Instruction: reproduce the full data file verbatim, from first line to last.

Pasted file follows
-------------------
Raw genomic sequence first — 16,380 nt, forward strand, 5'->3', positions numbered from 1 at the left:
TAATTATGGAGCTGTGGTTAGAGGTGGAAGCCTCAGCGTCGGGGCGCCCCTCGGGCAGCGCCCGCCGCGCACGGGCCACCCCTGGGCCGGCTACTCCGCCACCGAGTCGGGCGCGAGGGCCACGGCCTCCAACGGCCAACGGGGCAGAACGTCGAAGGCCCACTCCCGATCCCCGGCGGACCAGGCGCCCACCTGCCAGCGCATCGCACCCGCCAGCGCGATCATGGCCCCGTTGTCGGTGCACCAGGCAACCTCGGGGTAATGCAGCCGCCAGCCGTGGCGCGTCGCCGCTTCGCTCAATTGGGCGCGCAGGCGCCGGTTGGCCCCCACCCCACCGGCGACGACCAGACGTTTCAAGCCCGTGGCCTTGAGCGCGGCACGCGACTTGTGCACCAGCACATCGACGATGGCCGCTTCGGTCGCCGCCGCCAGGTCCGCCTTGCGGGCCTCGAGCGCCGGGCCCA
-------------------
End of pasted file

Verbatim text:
Raw genomic sequence first — 16,380 nt, forward strand, 5'->3', positions numbered from 1 at the left:
TAATTATGGAGCTGTGGTTAGAGGTGGAAGCCTCAGCGTCGGGGCGCCCCTCGGGCAGCGCCCGCCGCGCACGGGCCACCCCTGGGCCGGCTACTCCGCCACCGAGTCGGGCGCGAGGGCCACGGCCTCCAACGGCCAACGGGGCAGAACGTCGAAGGCCCACTCCCGATCCCCGGCGGACCAGGCGCCCACCTGCCAGCGCATCGCACCCGCCAGCGCGATCATGGCCCCGTTGTCGGTGCACCAGGCAACCTCGGGGTAATGCAGCCGCCAGCCGTGGCGCGTCGCCGCTTCGCTCAATTGGGCGCGCAGGCGCCGGTTGGCCCCCACCCCACCGGCGACGACCAGACGTTTCAAGCCCGTGGCCTTGAGCGCGGCACGCGACTTGTGCACCAGCACATCGACGATGGCCGCTTCGGTCGCCGCCGCCAGGTCCGCCTTGCGGGCCTCGAGCGCCGGGCCCA